It’s 10:00 a.m. on a Tuesday in this part of the vast, rust-colored expanse of the Jordanian desert, and Mazoun Almellehan doesn’t have time to think about all the things she’s lost. She’s thinking about what comes next.
She’s studying English, she says, and taking a computer course. Class is out for the summer, but she’s hoping to get ahold of next year’s curriculum and books to get a head start on next year.
Mazoun’s favorite subject — although one senses she thoroughly enjoys them all — is science. “When we learn about science, we learn more about the world around us,” she announces with a smile, before almost forgetting her other favorite subject: “Oh, and English of course!”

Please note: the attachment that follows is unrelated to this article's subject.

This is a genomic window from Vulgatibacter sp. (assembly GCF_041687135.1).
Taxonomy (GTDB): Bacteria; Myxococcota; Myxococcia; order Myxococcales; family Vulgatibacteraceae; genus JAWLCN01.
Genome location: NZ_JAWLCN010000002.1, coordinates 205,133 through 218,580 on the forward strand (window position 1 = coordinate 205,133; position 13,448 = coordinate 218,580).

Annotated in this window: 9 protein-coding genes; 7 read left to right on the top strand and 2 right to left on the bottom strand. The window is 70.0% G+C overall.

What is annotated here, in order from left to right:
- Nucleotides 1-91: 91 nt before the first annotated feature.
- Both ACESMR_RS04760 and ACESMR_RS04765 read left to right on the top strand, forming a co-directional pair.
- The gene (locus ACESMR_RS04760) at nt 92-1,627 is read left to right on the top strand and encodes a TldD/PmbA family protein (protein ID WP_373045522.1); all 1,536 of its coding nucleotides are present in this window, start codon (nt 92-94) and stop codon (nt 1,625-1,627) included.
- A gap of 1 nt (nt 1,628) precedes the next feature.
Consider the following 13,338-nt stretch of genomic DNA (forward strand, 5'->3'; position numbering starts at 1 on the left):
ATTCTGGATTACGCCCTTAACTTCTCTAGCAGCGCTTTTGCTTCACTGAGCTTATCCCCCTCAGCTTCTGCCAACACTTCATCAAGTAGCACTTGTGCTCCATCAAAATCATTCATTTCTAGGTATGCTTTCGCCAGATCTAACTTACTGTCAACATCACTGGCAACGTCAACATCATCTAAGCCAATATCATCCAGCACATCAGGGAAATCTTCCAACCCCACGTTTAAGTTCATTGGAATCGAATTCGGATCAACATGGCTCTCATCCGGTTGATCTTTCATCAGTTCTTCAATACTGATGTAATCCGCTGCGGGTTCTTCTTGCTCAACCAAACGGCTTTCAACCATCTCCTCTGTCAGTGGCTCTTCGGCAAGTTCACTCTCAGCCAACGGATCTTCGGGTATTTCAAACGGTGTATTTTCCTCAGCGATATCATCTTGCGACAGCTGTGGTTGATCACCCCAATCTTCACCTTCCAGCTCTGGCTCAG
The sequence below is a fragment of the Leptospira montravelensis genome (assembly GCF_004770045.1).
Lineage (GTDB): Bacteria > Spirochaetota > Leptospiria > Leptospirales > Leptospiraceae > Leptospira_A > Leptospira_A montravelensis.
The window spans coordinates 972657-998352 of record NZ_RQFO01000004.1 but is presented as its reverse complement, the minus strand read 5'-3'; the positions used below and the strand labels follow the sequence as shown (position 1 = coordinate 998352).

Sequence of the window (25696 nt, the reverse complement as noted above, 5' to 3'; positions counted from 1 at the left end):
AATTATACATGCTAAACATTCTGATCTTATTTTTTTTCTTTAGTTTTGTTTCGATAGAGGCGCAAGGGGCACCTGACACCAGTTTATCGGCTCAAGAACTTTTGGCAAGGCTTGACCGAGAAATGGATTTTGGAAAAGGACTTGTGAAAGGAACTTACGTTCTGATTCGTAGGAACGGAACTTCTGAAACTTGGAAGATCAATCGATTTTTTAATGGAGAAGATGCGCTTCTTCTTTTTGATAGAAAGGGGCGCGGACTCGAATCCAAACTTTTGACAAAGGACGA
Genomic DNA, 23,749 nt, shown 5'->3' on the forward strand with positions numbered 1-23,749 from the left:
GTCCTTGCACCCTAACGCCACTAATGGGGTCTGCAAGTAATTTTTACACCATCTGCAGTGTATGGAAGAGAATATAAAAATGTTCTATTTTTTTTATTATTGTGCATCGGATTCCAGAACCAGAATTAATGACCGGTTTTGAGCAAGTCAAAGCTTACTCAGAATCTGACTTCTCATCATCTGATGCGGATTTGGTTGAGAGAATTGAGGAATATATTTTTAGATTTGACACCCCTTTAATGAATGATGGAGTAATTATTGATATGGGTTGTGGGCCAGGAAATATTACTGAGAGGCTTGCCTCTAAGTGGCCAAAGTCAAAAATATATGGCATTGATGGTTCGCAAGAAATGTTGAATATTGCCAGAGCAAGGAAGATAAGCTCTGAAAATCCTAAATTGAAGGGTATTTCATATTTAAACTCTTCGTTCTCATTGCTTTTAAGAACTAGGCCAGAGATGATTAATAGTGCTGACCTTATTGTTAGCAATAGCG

It is rare to meet a 16-year-old girl with such pure, unbridled enthusiasm for life and the opportunities that lie ahead. It is rarer still to meet such a girl in a desolate refugee camp 62 miles from the Syrian border.
Mazoun left everything behind and fled with her parents and three younger siblings to Jordan when Syria’s civil war began to close in on their village in Daraa in 2013.
The family spent a year in Jordan’s crowded, often chaotic Zaatari refugee camp, before moving to the quieter, better equipped camp in Azraq just over a year ago.
Today Mazoun’s family shares a dim 250 square-foot galvanized steel box in this purpose-built camp, where around 60 displaced people arrive every day.
But that’s not what Mazoun is focused on today. Perched on the edge of a desk in her makeshift classroom at Azraq, she wonders how many of her classmates will be rejoining her when school is back in session in September.